Rams running back Marshall Faulk won the MVP the next season, with Warner winning again in 2001 for rare back-to-back-to-back MVPs by one team. The Rams rolled through Green Bay and won by five points over Philadelphia in the NFC playoffs in 2001, and headed into the Super Bowl as heavy favorites to beat the Patriots.
The Rams took a 3-0 lead after the first quarter of the game, but a 45-yard interception return for a touchdown by Ty Law gave the Patriots a 7-3 lead. Brady threw a touchdown pass to David Patten to give New England a 14-3 lead heading into halftime. The Patriots extended their lead to 17-3 entering the fourth quarter, but Warner led a strong fourth-quarter comeback, running in a touchdown and later throwing one to Ricky Proehl with 1:30 left to tie the game at 17.
With the ball deep in their own territory and a little over a minute to play, Brady led an incredible 53-yard drive to get the Patriots in field goal range with seven seconds to play. Having already tied and won the Oakland game in the snow with two field goals, Adam Vinatieri had no problem knocking home a 48-yard field goal to give the Patriots their first Super Bowl victory.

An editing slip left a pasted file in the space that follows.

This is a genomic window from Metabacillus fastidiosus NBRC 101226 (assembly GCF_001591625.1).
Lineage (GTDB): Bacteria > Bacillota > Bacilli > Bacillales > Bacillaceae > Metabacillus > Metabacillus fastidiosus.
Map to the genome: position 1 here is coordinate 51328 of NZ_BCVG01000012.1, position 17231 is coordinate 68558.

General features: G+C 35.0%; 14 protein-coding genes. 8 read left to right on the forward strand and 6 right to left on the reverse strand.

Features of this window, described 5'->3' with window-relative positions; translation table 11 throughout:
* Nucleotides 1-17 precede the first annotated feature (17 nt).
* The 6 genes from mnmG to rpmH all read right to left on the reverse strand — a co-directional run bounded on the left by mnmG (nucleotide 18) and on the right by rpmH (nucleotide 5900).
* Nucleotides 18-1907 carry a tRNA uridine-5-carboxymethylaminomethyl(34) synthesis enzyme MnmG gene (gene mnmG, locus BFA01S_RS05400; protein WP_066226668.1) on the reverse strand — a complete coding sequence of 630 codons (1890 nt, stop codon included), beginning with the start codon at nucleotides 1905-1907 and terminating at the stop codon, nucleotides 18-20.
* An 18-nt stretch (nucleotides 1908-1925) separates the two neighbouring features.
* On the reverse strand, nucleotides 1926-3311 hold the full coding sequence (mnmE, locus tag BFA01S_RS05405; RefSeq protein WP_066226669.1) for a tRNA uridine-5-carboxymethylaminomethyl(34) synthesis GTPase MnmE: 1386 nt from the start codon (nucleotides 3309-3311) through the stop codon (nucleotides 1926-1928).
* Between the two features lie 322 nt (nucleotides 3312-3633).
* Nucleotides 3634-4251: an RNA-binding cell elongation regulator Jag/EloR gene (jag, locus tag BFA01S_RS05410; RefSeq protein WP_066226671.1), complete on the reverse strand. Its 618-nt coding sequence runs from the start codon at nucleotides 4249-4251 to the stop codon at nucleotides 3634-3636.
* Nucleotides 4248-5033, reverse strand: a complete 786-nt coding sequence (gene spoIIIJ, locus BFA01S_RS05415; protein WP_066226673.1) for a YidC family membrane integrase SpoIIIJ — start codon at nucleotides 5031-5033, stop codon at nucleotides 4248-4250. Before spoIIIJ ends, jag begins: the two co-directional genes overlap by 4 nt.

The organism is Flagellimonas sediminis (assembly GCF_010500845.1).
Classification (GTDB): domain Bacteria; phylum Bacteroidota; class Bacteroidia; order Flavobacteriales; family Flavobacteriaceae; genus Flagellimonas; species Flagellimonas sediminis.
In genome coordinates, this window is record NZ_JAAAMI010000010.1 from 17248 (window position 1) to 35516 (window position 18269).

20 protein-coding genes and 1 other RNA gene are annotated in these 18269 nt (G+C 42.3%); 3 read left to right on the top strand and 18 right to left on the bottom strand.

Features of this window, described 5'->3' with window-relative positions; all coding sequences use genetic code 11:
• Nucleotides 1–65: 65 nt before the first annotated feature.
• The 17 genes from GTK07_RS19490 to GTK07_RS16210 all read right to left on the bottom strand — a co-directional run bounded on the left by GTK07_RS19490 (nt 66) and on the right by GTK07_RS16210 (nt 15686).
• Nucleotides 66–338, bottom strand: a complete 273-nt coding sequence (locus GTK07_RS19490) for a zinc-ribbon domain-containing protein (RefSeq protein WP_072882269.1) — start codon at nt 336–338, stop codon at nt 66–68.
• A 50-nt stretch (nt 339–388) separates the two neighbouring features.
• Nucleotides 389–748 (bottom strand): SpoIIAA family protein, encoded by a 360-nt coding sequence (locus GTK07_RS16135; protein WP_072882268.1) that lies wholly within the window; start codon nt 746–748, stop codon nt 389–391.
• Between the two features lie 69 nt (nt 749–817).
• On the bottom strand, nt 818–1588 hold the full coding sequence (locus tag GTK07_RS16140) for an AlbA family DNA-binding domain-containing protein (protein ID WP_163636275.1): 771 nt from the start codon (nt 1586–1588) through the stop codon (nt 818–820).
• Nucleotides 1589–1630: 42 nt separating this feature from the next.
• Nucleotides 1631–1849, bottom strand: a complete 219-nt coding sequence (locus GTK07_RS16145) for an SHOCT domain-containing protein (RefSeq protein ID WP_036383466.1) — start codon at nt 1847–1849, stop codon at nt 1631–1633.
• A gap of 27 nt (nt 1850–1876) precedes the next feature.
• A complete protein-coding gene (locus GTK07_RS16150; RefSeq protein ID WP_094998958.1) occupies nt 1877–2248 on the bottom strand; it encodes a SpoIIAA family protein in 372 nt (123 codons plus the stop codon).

Brady was named Super Bowl MVP, and the Patriots would go on to win two more Super Bowls over the next three seasons.
2004 World Series: Red Sox vs. Cardinals
After becoming the first team in MLB history to come back from being down 3-0 in a seven game series in the ALCS against the Yankees, the Red Sox squared off against the Cardinals in the 2004 World Series. St. Louis had beaten the LA Dodgers and the Houston Astros en route to its first NL pennant since 1985, while the Red Sox won their first pennant since 1986.